From the mid-1966 onwards, the internal conditions of both India and China were in a state of continuous flux. At that time China was in the midst of socio-economic upheaval and acute leadership struggle during the Cultural Revolution. India was under the leadership of Mrs Gandhi. Chinese foreign policy remained dormant during the phase of Cultural Revolution but this did not stop the Chinese from extending its support to the so-called national liberation movement in the third world by exhorting them to replace the legitimate regimes. Accordingly, China started exploiting two basic weaknesses in the government of India. One was the inability to integrate the tribal peoples of the northeast into the mainstream of Indian life. Another was the failure to ameliorate the condition of the rural peasantry and landless laborers in the lower Ganges Valley. China is good enough to convert weakness of other into an opportunity and by trying this policy, China openly supported NAGA and MIZO insurgents and pushed them to rise in revolution against India. The Naxalbari uprising in West Bengal provided a golden opportunity to the Chinese to recommend the Maoist path for the Indian revolutionaries. India-China relations further deteriorated in June 1967. Chinese troops attacked Indian troops on the Sikkim border across the Nathual and opened heavy mortar and artillery fire. After repeated Indian protest and proposal for ceasefire, by September there was a virtual cessation of all hostile activities. The Chinese again fired heavily on the Indian positions at Chola, on 1 October and both sides suffered casualties. Thus the condition between the two countries continued to deteriorates. Mrs. Gandhi, kept striving to normalize relations with Beijing, by the end of 1967. Moreover, In an address to parliament on 20 February 1970, the President reiterated his government‘s desire to conduct its relations with China on the ―principle of mutual respect of each other‘s sovereignty and territorial integrity and non-interference.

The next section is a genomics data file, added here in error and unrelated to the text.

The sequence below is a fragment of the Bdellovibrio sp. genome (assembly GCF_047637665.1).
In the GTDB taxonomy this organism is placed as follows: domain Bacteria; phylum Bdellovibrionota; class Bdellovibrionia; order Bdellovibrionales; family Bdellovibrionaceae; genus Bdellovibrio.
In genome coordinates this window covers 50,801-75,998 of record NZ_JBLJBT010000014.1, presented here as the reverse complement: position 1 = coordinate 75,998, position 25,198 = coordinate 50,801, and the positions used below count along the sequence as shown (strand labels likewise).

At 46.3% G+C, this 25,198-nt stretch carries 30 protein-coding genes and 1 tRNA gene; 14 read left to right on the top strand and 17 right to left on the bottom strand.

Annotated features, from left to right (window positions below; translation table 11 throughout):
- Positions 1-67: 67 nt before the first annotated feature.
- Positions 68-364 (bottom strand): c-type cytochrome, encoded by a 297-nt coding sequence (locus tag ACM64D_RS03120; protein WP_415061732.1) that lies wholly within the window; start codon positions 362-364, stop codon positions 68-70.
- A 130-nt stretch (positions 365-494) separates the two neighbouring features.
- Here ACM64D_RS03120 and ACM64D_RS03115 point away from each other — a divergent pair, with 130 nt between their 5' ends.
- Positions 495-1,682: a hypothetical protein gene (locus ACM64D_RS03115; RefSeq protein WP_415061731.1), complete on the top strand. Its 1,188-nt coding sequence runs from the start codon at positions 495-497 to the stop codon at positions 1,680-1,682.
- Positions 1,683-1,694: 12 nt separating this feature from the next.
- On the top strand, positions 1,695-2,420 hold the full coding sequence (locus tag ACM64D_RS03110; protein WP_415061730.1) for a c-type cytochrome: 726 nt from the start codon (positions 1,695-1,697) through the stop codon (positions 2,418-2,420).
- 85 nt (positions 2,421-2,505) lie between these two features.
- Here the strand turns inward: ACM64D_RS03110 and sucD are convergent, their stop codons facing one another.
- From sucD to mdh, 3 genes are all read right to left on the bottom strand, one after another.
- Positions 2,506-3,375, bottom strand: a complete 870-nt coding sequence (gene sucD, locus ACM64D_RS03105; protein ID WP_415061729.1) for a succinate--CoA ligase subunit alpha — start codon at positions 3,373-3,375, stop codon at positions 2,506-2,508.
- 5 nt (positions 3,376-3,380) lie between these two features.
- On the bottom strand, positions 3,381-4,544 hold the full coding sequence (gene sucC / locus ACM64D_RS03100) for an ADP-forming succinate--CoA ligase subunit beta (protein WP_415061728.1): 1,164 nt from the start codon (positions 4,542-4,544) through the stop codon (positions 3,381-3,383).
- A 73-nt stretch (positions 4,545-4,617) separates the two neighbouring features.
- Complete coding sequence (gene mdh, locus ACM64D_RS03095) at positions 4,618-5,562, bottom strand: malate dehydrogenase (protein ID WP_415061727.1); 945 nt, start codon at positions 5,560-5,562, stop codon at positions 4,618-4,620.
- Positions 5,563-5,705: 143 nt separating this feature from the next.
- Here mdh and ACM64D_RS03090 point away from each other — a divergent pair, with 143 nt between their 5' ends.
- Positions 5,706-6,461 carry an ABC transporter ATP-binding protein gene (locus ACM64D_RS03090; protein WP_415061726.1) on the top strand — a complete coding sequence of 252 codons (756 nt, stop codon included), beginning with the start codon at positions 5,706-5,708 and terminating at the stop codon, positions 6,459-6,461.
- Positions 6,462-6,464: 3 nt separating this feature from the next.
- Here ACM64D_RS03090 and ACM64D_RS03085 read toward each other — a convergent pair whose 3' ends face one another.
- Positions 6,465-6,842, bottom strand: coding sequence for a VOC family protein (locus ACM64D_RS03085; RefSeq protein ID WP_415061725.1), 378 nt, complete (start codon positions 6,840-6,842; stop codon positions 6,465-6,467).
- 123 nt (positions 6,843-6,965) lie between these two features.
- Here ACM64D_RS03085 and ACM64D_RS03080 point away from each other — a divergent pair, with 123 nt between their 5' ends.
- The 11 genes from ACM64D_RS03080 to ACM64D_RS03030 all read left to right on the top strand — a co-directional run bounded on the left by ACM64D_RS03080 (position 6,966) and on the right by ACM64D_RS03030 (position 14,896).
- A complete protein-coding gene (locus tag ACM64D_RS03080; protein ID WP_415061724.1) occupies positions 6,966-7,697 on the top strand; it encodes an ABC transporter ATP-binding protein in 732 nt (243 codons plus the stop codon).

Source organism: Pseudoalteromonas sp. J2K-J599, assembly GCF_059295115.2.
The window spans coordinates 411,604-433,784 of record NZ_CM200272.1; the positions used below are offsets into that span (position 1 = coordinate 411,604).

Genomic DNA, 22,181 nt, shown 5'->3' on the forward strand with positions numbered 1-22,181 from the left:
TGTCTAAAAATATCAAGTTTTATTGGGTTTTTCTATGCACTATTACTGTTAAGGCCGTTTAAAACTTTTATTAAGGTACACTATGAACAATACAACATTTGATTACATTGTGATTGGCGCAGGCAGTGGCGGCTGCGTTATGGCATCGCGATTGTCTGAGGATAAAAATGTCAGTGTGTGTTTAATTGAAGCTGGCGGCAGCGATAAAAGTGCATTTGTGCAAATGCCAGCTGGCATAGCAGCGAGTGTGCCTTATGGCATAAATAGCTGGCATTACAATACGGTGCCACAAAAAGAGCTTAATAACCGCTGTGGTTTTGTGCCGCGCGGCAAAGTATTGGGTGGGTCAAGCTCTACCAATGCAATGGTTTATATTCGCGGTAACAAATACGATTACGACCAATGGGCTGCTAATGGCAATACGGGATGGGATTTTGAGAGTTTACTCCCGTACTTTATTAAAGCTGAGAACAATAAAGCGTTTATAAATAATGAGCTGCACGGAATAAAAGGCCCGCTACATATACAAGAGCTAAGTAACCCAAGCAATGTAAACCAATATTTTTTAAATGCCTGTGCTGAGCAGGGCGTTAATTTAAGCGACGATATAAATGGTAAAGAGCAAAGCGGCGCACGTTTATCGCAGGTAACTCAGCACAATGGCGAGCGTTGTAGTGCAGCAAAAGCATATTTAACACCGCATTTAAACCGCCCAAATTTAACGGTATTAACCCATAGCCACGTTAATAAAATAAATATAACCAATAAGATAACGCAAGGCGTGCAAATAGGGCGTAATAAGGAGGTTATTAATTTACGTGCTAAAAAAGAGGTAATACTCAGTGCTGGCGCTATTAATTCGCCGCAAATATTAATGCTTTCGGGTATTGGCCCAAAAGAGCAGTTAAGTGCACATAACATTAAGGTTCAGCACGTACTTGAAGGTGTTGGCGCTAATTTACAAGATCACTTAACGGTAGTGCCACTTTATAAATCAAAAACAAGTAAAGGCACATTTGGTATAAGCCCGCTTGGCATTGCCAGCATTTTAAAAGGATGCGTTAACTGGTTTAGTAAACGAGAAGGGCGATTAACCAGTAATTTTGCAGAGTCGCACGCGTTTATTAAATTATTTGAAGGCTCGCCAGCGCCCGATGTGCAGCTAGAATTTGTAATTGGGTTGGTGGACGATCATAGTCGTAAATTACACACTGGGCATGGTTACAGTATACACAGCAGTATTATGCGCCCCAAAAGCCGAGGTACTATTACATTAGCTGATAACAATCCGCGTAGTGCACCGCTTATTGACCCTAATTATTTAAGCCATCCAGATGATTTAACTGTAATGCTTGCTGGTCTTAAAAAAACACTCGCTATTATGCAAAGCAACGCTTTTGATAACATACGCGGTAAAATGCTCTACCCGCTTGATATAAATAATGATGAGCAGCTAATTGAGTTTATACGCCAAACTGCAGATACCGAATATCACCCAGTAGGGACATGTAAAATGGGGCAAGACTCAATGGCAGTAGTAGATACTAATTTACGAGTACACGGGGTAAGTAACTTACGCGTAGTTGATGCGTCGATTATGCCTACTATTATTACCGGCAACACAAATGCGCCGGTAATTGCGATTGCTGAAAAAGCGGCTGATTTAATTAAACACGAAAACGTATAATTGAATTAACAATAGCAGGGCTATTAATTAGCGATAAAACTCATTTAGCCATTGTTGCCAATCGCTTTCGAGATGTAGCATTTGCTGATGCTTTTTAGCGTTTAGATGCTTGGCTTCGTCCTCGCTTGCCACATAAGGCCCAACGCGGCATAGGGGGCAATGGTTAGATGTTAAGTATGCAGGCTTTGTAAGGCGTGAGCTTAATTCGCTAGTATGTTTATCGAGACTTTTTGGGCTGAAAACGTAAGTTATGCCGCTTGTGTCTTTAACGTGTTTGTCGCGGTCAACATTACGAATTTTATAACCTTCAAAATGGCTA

Unfortunately, During the 1970s Pakistan‘s problem between East and West Pakistan, China not only supported the military junta and its role in East Pakistan but also tried discreetly to moderate Yahya Khan‘s brutal policy towards East Pakistan but without success. In spite of virulent anti-Indian propaganda by Chinese; India played cool and maintained a low profile. India again took the initiative to start dialogue with China, when its ambassador in Moscow met twice with his Chinese counterpart in May 1971, to discuss the terms of restoration of diplomatic representation to the Ambassadorial level. (Mishra, 2004: 36-42). In 1977 Prime Minister Desai also continued with the legacy of normalizing relations with China. He sent his foreign minister, A.B Vajpayee, to China in 1979 to carry forward the process of rapprochement.
The exchange of ambassadors suggested that relations had emerged out of the deep freeze and entered a period of Détente. It was not until 1981, however, that India and China began to negotiate their border. The first period of border negotiation was taken the form of eight rounds of border talks at the vice ministerial level from 1981-1987. From 1986-1987, a face-off between Indian and Chinese troops occurred at Sumdorung Chu valley, which brought India and China again to the brink of war. The face-off was at the end de-escalated by mutual diplomatic efforts.